Suicide is an important concern facing the military community. In recognition of Suicide Prevention Awareness Month, the Real Warriors Campaign encourages all service members, veterans and their loved ones to learn the warning signs of suicidal ideation and to support loved ones in seeking immediate care.
On Sept. 5, the Defense Department released a suicide report for the first quarter of the 2014 calendar year. From January through March, there were 74 suicides among active-duty service members, 24 among reservists and 22 among National Guardsmen. Providing early support and the right coping tools to warriors experiencing psychological health challenges associated with deployment, transitions and other aspects of military life is key to preventing suicides and other serious psychological health concerns later on.
Real Warriors Campaign profilee, retired Army Maj. Ed Pulido has shared his story of reaching out for help. Wounded by an improvised explosive devise blast in Iraq, Pulido returned home facing tremendous physical and psychological health concerns, including thoughts of suicide.
“After I was wounded, I felt like I was not strong enough and I was not a real warrior,” Pulido says. “When I began to reach out for support, I realized that what I was feeling was common. I began to think that all these things needed to be talked about, and I began my recovery.”
It’s important to be aware of the warning signs and symptoms of suicidal ideation as well as resources for warriors and their loved ones.
What are the Warning Signs?
You or a loved one may be at risk and need help addressing psychological health concerns if you are experiencing any of the following:
- Thinking about harming yourself
- Talking or writing about death, dying or suicide
- Unable to sleep or oversleeping
- Withdrawing from friends, family or society
- Increasing alcohol or drug use
- Engaging in reckless or risky behavior
- Experiencing excessive rage, anger or desire for revenge
- Having feelings of anxiety, agitation or hopelessness
- Reliving past stressful experiences
- Experiencing dramatic changes in mood
- Giving away personal or prized possessions
What Can Family Members do if their Service Member is Showing Warning Signs?
Service members should not feel alone, and neither should their families. Sometimes, it can be challenging to know what to do if you think a loved one may be considering suicide. The ACE (Ask, Care, Escort) plan is a helpful resource that can guide you.
1. Ask your warrior about suicidal thoughts
- Ask the question directly: Are you thinking of harming yourself?
- Have the courage to ask if your warrior is having thoughts of suicide, but stay calm.
- Know the warning signs (listed above)
2. Care for your warrior
- Calmly control the situation.
- Understand that your loved one may be in pain.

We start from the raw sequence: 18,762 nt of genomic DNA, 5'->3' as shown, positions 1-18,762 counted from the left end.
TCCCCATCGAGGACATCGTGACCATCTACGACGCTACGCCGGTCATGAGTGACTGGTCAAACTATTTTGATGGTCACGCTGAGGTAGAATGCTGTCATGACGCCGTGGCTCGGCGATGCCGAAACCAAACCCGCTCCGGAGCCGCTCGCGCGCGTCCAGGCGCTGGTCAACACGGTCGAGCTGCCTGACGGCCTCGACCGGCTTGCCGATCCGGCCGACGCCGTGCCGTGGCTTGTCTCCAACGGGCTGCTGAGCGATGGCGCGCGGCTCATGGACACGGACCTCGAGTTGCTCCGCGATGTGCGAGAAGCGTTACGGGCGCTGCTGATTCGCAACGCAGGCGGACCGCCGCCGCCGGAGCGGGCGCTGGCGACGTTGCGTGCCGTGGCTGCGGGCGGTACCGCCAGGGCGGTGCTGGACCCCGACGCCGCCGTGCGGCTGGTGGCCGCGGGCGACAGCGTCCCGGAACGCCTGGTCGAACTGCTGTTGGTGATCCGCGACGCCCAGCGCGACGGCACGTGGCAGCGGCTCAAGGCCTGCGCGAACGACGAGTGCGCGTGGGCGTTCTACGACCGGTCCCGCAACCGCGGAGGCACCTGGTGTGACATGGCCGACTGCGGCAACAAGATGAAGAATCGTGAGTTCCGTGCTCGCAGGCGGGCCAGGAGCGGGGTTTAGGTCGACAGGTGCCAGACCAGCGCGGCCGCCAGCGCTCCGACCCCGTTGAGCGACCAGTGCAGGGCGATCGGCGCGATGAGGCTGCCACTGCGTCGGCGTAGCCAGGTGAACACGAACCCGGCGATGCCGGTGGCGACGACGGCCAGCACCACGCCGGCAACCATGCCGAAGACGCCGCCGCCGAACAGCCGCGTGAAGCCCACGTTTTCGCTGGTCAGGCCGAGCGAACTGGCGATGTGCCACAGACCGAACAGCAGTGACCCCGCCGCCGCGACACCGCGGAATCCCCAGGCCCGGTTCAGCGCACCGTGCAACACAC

- Remove any objects or tools that pose a danger to your warrior.
- Actively listen for details about what, where and when your warrior may be planning to harm himself or herself.
- Be non-judgmental as you listen. This can help give your warrior relief.
3. Escort your warrior to get help
- Escort your warrior immediately to his or her chaplain or behavioral health professional.
- Call 911 or the Military Crisis Line at 800-273-TALK (8255) and press 1 to speak with a trained professional right away.
- Don’t keep your warrior’s suicidal behavior a secret.
- Never leave your warrior alone — stay until he/she has received appropriate help.
How Can You Help?
As you help your loved one seek care, there are many actions that can encourage his or her return to a healthier state. Encourage your warrior to:
- Consider writing a journal to express pain, anger, fear or other emotions
- Be social. Get together with peers, commanding officers, family, friends or other members of the community to relieve stress and build connections with others
- Stay physically and mentally fit by eating a healthy diet and getting enough sleep
- Stay motivated to fulfill personal and career goals
- Use relaxation techniques to aid in stress management
- Embrace your spirituality and find support through friends, family and chaplains to build and maintain spiritual fitness
For additional resources and tips on suicide prevention and awareness, visit the Real Warriors Campaign online at www.realwarriors.net or the Defense Suicide Prevention Office at www.suicideoutreach.org. If you are experiencing or if you suspect someone may be experiencing thoughts of suicide, seek help immediately by calling the Military Crisis Line at 800-273-8255 and press 1 or chat online now. Contact the DCoE Outreach Center to speak with trained health resource consultants for assistance 24/7 by calling 866-966-1020. Read campaign articles such as “You are your Friend’s Biggest Support” and “Suicide Prevention Resources for Military Families.”
SOURCE Real Warriors Campaign